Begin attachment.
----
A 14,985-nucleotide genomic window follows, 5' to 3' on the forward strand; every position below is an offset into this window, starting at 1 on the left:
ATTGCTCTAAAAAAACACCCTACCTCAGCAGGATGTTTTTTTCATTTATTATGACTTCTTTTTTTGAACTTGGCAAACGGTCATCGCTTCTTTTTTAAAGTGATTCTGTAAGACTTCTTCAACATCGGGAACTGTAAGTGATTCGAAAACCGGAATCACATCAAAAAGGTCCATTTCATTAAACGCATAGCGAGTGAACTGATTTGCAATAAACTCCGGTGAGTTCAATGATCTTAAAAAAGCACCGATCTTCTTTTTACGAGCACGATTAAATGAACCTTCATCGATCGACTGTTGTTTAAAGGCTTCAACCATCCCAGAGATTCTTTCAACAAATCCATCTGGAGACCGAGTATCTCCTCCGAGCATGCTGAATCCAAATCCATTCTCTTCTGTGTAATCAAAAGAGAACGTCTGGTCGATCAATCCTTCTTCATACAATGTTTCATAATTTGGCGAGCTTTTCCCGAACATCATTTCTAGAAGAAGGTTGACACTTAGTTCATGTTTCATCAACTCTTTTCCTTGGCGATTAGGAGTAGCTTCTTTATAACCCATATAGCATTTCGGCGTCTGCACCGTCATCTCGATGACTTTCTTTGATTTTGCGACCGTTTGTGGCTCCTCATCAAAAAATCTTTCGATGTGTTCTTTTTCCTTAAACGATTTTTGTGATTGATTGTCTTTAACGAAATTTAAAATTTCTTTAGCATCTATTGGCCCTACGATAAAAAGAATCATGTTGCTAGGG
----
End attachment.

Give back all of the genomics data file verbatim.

A 14,985-nucleotide genomic window follows, 5' to 3' on the forward strand; every position below is an offset into this window, starting at 1 on the left:
ATTGCTCTAAAAAAACACCCTACCTCAGCAGGATGTTTTTTTCATTTATTATGACTTCTTTTTTTGAACTTGGCAAACGGTCATCGCTTCTTTTTTAAAGTGATTCTGTAAGACTTCTTCAACATCGGGAACTGTAAGTGATTCGAAAACCGGAATCACATCAAAAAGGTCCATTTCATTAAACGCATAGCGAGTGAACTGATTTGCAATAAACTCCGGTGAGTTCAATGATCTTAAAAAAGCACCGATCTTCTTTTTACGAGCACGATTAAATGAACCTTCATCGATCGACTGTTGTTTAAAGGCTTCAACCATCCCAGAGATTCTTTCAACAAATCCATCTGGAGACCGAGTATCTCCTCCGAGCATGCTGAATCCAAATCCATTCTCTTCTGTGTAATCAAAAGAGAACGTCTGGTCGATCAATCCTTCTTCATACAATGTTTCATAATTTGGCGAGCTTTTCCCGAACATCATTTCTAGAAGAAGGTTGACACTTAGTTCATGTTTCATCAACTCTTTTCCTTGGCGATTAGGAGTAGCTTCTTTATAACCCATATAGCATTTCGGCGTCTGCACCGTCATCTCGATGACTTTCTTTGATTTTGCGACCGTTTGTGGCTCCTCATCAAAAAATCTTTCGATGTGTTCTTTTTCCTTAAACGATTTTTGTGATTGATTGTCTTTAACGAAATTTAAAATTTCTTTAGCATCTATTGGCCCTACGATAAAAAGAATCATGTTGCTAGGG